BNP: product of reformism’s failure
Just what is it about the BNP that the vast majority of British workers find so nauseating? In the run up to the 2004 local and European elections, all manner of people, organised in their respective groupings, mobilised against them, from the Labour and Conservative Party activists and the myriad left-wing groups, to student bodies, church groups and unions like the CWU who informed members that their “conscience clause” gave postal workers the choice not to deliver BNP material if they found it objectionable. The anti-nazi organisation Searchlight even produced 28 versions of a newspaper targeting the BNP election campaign and distributed 1.5 million of them in areas where the BNP were most active.
Many were clearly panicked at the thought of widespread BNP victories and this afforded the BNP media coverage which was out of all proportion to the size of their organisation. An eve of poll message from Nick Griffin, the party’s fuehrer, on the BNP website of 9 June, stated that they “were on course for a political earthquake”, that the BNP would be “breaking through with three or four Euro MPs”. Yorkshire, the BNP claimed, was to be their “jewel in the crown.” Two days earlier the same website had this to say: “Today in London a Monk came up to us. He said he had voted for the Conservatives all his life but this year he was voting for the BNP. He informed us that most of the Monks in his monastery were also voting BNP.” One wonders whether the fascists of the BNP had been taking tips in humour from their favourite comedian Bernard Manning.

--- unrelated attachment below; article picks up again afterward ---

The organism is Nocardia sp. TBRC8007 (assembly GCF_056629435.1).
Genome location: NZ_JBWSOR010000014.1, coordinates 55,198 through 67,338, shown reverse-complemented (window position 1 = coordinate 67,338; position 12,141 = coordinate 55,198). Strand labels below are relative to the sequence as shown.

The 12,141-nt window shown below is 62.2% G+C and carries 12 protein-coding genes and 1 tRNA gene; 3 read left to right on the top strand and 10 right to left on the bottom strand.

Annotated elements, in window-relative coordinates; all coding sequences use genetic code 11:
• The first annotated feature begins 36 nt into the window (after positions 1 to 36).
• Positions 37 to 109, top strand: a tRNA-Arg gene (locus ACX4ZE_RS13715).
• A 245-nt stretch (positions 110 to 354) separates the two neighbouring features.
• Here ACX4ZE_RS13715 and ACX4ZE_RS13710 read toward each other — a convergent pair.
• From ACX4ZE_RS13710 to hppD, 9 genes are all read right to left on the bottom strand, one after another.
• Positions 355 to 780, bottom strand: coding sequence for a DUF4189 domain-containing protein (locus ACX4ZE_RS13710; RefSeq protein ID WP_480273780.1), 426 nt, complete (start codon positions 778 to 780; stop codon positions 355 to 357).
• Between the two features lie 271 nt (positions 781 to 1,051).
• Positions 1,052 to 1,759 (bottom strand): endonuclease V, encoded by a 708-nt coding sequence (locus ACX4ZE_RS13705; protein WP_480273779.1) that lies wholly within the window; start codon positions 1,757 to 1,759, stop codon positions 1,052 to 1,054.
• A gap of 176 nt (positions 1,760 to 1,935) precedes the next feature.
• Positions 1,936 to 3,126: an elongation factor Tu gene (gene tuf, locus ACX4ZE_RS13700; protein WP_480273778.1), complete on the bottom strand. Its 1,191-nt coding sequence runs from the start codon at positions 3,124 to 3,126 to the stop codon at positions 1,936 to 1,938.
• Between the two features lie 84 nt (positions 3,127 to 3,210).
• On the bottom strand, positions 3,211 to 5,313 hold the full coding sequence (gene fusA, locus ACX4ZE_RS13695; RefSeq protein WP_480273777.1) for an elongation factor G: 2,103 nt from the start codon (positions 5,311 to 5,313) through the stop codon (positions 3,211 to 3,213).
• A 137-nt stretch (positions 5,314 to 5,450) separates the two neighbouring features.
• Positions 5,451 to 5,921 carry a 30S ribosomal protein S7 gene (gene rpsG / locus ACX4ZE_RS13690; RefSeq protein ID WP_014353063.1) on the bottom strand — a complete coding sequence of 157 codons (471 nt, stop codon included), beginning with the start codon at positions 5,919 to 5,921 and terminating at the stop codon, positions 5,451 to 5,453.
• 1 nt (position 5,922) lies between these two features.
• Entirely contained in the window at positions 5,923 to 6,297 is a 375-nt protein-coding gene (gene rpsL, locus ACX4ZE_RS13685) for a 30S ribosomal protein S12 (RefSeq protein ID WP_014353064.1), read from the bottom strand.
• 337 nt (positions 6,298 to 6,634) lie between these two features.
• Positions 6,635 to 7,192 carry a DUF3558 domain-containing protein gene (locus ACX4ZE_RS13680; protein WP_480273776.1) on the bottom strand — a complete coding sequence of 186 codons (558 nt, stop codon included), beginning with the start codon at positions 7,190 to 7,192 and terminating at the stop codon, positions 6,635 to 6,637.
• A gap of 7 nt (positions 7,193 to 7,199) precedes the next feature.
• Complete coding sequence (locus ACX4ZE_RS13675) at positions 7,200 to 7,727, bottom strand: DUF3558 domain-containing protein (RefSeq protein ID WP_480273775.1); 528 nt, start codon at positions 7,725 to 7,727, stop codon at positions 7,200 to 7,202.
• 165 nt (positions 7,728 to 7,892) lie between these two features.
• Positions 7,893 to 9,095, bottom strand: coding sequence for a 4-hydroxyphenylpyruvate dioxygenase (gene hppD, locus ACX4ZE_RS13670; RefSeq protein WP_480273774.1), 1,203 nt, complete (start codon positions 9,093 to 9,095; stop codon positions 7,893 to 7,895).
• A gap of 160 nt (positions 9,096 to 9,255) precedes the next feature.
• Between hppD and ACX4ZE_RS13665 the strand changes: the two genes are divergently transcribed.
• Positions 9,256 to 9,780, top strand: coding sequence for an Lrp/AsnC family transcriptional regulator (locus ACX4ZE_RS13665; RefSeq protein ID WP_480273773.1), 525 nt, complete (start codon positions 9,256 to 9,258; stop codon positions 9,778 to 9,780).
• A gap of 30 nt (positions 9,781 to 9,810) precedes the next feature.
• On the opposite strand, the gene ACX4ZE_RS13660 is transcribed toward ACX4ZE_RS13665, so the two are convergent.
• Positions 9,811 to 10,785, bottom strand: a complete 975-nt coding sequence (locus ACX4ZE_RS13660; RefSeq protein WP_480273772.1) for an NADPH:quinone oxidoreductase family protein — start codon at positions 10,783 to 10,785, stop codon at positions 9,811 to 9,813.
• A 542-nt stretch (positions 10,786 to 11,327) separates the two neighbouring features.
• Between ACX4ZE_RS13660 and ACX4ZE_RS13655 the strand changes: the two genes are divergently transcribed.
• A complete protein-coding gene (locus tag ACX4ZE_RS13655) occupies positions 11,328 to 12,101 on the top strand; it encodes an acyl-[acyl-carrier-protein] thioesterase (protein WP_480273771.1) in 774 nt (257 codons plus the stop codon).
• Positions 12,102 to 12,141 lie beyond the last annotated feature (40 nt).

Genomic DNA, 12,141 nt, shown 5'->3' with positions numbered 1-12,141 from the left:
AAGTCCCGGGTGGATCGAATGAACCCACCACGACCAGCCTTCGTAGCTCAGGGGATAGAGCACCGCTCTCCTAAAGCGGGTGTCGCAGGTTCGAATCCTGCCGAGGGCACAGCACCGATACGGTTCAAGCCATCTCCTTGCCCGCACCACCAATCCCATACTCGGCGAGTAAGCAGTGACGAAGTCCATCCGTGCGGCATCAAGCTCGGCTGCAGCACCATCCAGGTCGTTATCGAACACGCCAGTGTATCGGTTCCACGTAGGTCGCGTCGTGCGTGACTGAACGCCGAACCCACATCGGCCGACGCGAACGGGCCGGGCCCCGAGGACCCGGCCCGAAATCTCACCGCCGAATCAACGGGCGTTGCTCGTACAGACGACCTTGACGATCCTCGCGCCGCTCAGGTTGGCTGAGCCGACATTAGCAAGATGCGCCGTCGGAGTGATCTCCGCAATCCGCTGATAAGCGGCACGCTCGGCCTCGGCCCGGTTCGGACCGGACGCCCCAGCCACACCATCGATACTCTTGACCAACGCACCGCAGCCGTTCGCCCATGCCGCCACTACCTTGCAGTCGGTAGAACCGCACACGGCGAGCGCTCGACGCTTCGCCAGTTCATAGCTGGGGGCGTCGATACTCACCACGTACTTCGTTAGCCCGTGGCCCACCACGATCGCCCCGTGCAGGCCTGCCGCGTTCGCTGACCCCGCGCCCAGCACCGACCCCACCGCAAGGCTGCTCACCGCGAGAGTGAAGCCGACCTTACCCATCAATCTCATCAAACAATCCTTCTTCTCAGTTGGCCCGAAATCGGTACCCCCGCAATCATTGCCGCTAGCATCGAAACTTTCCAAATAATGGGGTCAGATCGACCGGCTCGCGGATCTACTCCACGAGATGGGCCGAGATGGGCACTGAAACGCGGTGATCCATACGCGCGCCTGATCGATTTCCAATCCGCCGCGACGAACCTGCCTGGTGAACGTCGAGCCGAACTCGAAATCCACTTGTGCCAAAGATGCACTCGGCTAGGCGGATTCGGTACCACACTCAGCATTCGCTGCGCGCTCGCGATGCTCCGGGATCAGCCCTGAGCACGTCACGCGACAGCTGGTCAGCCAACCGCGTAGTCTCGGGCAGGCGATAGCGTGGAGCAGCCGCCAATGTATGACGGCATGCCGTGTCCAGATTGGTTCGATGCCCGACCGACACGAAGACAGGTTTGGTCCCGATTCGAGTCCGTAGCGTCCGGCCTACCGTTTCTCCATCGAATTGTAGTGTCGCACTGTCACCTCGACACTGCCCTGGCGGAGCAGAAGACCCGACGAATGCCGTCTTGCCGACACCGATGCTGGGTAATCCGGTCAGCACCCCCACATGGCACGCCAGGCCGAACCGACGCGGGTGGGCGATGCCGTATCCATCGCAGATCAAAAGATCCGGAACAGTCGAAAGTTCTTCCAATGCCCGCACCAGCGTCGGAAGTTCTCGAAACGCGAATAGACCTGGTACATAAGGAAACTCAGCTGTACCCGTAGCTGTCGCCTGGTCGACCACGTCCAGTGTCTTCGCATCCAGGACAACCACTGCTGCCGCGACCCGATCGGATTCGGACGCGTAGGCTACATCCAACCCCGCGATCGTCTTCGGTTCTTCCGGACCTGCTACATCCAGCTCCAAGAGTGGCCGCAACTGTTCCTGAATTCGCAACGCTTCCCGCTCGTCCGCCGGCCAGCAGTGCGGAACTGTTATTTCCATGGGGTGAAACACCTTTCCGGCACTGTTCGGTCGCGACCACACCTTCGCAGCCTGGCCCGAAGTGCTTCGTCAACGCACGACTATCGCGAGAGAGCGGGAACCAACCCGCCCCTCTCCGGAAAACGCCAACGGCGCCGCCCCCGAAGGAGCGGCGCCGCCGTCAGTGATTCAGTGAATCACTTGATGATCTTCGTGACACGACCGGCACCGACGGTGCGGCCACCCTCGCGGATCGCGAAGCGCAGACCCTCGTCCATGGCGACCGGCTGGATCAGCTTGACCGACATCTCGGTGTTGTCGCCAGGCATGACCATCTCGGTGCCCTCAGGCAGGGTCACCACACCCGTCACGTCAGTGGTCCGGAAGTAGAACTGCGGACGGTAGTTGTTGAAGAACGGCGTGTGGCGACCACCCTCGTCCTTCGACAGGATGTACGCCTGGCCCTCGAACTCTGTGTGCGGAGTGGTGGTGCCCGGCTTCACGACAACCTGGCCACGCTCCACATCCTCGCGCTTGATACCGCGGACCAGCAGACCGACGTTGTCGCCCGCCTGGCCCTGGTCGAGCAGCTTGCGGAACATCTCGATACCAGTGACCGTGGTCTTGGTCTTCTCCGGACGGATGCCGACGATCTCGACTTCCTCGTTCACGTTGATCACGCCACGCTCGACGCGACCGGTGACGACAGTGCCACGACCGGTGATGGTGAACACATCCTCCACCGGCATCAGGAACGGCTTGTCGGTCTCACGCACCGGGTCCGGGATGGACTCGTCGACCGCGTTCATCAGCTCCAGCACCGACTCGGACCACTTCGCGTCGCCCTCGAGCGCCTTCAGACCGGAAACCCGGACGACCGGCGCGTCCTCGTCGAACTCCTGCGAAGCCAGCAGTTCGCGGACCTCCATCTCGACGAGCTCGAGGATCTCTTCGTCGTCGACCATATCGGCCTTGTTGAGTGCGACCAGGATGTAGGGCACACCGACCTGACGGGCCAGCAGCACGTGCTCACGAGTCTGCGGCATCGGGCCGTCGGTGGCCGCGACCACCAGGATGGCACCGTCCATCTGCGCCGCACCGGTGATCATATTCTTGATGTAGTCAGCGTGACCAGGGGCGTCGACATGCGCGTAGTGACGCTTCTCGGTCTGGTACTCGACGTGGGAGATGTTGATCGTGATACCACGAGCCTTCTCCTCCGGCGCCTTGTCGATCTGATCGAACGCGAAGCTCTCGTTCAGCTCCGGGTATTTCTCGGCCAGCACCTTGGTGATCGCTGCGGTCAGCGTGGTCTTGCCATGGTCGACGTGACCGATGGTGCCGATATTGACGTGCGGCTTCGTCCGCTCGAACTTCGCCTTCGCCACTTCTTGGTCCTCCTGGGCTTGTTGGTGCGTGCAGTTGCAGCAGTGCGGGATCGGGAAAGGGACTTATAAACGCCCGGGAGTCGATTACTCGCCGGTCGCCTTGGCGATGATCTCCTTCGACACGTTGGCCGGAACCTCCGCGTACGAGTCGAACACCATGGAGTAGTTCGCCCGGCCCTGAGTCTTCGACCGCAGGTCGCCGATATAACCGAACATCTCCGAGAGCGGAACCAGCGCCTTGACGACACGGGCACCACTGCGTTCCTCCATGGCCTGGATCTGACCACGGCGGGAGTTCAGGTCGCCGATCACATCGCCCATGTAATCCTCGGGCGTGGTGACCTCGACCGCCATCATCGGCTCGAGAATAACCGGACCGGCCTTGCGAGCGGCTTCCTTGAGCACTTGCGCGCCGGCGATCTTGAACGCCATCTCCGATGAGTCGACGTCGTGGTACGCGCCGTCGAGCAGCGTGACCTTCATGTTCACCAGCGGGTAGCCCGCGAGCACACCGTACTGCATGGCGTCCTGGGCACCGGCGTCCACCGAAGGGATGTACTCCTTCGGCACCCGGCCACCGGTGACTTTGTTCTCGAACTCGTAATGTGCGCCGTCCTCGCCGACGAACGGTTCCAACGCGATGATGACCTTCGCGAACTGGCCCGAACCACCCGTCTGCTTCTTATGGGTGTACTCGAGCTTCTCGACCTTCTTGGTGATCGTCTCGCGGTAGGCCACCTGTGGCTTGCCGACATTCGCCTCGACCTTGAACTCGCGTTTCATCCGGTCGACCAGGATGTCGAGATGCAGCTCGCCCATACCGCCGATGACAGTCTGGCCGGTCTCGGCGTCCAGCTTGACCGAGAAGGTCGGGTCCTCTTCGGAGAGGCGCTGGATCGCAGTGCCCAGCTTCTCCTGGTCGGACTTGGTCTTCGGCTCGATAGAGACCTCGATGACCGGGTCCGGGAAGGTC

And so it came to pass that the BNP managed to gain four new councillors in Bradford in four wards. This ‘jewel’ was out of a record 101 candidates they fielded across Yorkshire.
Elsewhere, the BNP made a breakthrough in the south of England, taking three seats in Epping Forest in the local elections. And in Burnley, the BNP gained one seat but managed to lose the other seven in which its candidates were standing. In the North East, where the party stood a full slate of 25 candidates in Sunderland, they failed to make any promised gains.